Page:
3. 3. Micro Services Characteristics 3 1.1 By James Lewis and Martin Fowler We can scale our operation independently, maintain unparalleled system availability, and introduce new services quickly without the need for massive reconfiguration. — Werner Vogels, CTO, Amazon Web Services Modularity ... is to a technological economy what the division of labor is to a manufacturing one. W. Brian Arthur, author of e Nature of Technology The key in making great and growable systems is much more to design how its modules communicate rather than what their internal properties and behaviors should be. Alan Kay, 1998 email to the Squeak-dev list Components via Services Organized around Business Capabilities Products NOT Projects Smart Endpoints & Dumb Pipes Decentralized Governance & Data Management Infrastructure Automation Design for Failure Evolutionary Design
  4. 4. Micro Services System Design Model Service (Micro) Process & Tools CultureOrganization Solution (Macro) 11/1/17 4 Service: Focuses on a specific Business Capability Process & Tools: Development, Code Deployment, Maintenance and Product Management Culture: A Shared set of values, beliefs by everyone. Ubiquitous Language in DDD is an important aspect of Culture. Organization: Structure, Direction of Authority, Granularity, Composition of Teams. Solution: Coordinate all inputs and outputs of multiple services. Macro level view of the system allows the designer to focus more on desirable system behavior. 1.2 The very first step of a service design process is to design the process itself. Marc Stickdorn, author of This is Service Design Thinking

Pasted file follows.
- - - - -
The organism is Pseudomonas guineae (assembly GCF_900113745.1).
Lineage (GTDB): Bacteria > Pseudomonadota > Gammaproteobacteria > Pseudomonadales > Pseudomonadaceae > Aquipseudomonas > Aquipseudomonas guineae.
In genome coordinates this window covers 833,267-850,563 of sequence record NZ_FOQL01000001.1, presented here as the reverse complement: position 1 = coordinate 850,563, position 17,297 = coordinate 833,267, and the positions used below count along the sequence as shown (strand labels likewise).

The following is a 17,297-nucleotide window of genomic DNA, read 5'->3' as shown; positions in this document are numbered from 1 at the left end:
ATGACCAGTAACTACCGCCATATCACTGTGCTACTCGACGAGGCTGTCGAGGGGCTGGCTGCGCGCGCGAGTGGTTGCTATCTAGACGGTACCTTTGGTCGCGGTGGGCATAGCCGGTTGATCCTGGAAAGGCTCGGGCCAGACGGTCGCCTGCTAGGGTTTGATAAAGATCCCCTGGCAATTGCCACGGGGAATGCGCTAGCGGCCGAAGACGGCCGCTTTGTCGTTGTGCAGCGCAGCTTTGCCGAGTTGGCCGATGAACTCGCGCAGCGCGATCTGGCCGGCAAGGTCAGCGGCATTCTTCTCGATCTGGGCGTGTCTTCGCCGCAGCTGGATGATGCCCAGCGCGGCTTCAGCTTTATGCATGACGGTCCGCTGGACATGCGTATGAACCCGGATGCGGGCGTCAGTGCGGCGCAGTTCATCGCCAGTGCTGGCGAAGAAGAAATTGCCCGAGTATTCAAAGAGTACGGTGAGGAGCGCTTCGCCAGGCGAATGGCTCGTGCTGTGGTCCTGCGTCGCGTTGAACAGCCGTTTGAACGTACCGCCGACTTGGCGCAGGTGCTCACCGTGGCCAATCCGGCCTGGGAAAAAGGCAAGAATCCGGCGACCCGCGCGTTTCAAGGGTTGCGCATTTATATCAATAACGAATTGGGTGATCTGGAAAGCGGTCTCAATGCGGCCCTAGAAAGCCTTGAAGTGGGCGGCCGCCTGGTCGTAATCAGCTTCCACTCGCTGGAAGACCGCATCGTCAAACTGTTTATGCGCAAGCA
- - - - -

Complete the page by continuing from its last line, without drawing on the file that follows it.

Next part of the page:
5. 5. 11/1/175 Monolithic vs. Micro Services Example Traditional Monolithic App using Single Technology Stack Micro Services with Multiple Technology Stack Existing aPaaS vendors creates Monolithic Apps. This 3 tier model is obsolete now. Source: Gartner Market Guide for Application Platforms Nov 23, 2016 Event Stream API Gateway (Zuul Edge Server) Load Balancer (Ribbon) Circuit Breaker (Hysterix) Service Discovery (Eureka) Load Balancer (Ribbon) Circuit Breaker (Hysterix) Load Balancer (Ribbon) Circuit Breaker (Hysterix) UI Layer Web Services Business Logic Database Layer Micro Service 4 EE 7 Catalogue UI Layer Web Services Business Logic Database Layer Micro Service 1 Customer SE 8 UI Layer Web Services Business Logic Database Layer Micro Service 3 Shopping Cart UI Layer Web Services Business Logic Database Layer Micro Service 2 Order 1.3 UI Layer WS BL DL Database Shopping Cart Order Customer Catalogue